Location: Fruit and Vegetable Insect Research
2013 Annual Report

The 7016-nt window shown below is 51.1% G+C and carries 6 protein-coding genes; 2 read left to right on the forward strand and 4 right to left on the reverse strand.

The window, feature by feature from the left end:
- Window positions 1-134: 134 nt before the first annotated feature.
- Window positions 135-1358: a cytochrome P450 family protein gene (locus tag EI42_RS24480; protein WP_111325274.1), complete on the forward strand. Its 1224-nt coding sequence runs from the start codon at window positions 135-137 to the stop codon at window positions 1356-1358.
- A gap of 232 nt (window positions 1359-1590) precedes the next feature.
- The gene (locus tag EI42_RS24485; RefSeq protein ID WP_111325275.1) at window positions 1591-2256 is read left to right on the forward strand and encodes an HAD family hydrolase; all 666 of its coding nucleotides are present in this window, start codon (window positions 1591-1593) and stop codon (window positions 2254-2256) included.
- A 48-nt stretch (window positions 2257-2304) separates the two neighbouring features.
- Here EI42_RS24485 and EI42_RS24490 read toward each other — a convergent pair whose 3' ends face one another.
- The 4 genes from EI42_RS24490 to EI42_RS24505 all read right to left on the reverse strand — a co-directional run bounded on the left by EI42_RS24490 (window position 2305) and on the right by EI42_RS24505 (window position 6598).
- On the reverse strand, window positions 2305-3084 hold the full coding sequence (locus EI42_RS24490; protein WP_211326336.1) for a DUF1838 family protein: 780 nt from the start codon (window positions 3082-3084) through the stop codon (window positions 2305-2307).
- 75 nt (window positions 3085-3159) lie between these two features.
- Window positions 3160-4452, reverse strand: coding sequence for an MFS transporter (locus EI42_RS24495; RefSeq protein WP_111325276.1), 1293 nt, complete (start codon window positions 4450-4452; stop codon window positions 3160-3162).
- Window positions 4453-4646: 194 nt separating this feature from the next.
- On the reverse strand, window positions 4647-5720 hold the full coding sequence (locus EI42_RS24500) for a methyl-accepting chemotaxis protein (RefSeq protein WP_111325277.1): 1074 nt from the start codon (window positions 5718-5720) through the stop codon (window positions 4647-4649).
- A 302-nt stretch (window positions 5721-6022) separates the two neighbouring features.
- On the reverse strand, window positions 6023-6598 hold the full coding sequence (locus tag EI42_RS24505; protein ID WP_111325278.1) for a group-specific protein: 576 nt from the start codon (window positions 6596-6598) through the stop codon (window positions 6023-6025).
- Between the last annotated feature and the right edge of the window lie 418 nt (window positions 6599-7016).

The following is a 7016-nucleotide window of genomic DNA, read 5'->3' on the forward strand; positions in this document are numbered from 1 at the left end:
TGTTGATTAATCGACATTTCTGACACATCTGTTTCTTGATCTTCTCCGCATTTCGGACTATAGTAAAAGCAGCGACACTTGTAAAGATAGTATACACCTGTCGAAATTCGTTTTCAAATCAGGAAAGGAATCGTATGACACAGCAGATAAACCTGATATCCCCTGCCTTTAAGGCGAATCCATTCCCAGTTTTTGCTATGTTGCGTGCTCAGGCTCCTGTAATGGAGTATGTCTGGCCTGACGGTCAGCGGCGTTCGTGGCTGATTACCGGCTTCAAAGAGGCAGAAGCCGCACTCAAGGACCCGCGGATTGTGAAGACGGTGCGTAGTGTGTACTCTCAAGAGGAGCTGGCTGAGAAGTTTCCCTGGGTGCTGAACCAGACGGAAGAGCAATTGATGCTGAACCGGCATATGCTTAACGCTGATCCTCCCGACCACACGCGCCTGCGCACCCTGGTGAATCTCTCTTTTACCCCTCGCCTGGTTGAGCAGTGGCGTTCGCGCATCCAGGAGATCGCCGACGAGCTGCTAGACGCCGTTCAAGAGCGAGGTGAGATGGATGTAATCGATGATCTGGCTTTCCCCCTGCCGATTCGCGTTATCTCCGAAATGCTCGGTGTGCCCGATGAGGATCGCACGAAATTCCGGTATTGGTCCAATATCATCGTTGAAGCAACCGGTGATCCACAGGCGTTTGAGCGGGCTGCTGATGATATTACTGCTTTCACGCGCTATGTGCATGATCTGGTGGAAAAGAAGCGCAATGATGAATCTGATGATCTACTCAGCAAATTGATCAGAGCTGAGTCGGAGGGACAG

To reduce the environmental and safety concerns associated with organophosphates and other harsh insecticides, orchardists have switched to the newer, “reduced-risk” chemistries (Altacor® - rynaxypyr, Delegate® - spinetoram, and Calypso® - thiacloprid) for codling moth control. These new chemistries have been effective in codling moth control; however, orchardists are concerned about the potential development of resistance to these agents. The overall goal of this project is to study the molecular mechanisms the codling moth may use to develop resistance to these “reduced-risk” insecticides. These molecular mechanisms will include target modifications (nicotinic acetylcholine receptors - spinetoram and thiacloprid; ryanodine receptor –rynaxypyr) and expression of detoxification enzymes (cytochrome P450s, esterases, and glutathione S-transferases). Our first objective was to obtain the sequences for gene transcripts encoding for the targets and potential detoxification enzymes for the “reduced-risk” insecticides. Through a codling moth transcriptome, we have identified transcripts encoding for nicotinic acetylcholine receptors (20 including splice variants), the ryanodine receptor (1), cytochrome P450s (76), esterases (50) and glutathione S-transferases (20). We are currently in the process of cloning each transcript to verify their expression and nucleotide sequence.